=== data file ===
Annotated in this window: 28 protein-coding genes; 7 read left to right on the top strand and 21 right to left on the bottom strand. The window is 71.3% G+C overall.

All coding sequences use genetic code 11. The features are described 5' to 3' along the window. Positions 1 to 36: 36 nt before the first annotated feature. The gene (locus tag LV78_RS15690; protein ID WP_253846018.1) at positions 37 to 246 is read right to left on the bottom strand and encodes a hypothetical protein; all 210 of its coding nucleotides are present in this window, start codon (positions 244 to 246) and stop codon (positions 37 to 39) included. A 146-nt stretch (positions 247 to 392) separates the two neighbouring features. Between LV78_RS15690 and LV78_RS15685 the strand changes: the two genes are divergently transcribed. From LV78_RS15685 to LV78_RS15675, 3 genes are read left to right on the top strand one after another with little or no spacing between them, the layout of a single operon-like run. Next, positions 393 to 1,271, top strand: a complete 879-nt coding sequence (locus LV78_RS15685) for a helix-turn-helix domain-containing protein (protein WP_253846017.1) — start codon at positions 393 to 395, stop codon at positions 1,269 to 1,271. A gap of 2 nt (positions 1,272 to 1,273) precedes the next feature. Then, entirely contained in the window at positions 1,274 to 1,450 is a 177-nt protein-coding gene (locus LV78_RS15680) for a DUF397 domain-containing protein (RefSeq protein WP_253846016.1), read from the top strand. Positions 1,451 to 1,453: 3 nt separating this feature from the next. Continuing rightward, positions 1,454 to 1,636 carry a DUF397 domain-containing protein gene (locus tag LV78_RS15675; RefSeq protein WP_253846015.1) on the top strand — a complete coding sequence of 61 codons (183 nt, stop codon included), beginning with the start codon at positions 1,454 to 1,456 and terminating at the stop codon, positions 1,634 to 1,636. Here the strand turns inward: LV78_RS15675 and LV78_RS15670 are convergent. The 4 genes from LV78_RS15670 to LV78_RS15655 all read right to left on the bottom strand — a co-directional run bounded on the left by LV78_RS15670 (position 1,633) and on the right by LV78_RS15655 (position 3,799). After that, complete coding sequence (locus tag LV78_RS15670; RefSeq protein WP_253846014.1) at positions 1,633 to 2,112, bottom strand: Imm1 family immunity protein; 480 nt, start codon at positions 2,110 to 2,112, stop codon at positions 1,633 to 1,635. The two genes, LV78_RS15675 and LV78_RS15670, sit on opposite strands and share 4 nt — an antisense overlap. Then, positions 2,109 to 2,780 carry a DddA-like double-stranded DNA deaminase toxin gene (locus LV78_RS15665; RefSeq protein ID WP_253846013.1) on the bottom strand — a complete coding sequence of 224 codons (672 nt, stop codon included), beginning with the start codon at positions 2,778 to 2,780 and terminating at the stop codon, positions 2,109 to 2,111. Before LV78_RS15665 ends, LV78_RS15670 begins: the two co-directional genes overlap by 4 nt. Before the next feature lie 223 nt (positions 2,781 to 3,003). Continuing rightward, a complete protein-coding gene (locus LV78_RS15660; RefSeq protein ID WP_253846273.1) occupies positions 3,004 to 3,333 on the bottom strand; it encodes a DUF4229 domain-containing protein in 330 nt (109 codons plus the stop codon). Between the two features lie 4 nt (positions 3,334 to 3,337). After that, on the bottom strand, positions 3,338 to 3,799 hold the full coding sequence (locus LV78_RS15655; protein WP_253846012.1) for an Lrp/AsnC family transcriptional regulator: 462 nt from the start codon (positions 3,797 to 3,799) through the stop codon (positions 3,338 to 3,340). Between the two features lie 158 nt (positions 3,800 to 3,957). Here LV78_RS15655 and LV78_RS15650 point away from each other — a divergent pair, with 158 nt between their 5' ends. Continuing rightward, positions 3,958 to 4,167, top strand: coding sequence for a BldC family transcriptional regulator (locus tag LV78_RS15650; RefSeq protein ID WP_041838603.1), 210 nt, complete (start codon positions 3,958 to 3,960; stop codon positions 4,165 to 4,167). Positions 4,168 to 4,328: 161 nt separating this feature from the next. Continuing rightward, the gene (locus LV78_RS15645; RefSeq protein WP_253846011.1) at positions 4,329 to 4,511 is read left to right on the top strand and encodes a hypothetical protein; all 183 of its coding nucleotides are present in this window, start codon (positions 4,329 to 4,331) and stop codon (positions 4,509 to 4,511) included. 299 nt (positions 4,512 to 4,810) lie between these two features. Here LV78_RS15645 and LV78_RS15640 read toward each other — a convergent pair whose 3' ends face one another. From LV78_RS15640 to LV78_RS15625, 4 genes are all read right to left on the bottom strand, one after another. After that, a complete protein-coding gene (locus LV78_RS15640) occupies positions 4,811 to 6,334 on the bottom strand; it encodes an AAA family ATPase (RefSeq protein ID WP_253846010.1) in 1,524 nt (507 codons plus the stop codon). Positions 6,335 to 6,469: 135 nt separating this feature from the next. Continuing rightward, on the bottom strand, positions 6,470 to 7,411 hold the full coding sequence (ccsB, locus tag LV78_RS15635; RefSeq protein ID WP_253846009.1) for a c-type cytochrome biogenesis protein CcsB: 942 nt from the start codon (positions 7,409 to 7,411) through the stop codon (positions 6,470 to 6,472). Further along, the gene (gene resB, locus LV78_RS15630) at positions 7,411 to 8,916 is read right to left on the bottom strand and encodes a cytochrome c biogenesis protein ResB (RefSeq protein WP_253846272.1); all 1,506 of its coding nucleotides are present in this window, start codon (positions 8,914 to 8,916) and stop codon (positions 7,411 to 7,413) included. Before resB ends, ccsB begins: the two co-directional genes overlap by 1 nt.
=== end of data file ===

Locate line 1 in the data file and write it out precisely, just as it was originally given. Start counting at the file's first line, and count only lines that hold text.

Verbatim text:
Annotated in this window: 28 protein-coding genes; 7 read left to right on the top strand and 21 right to left on the bottom strand. The window is 71.3% G+C overall.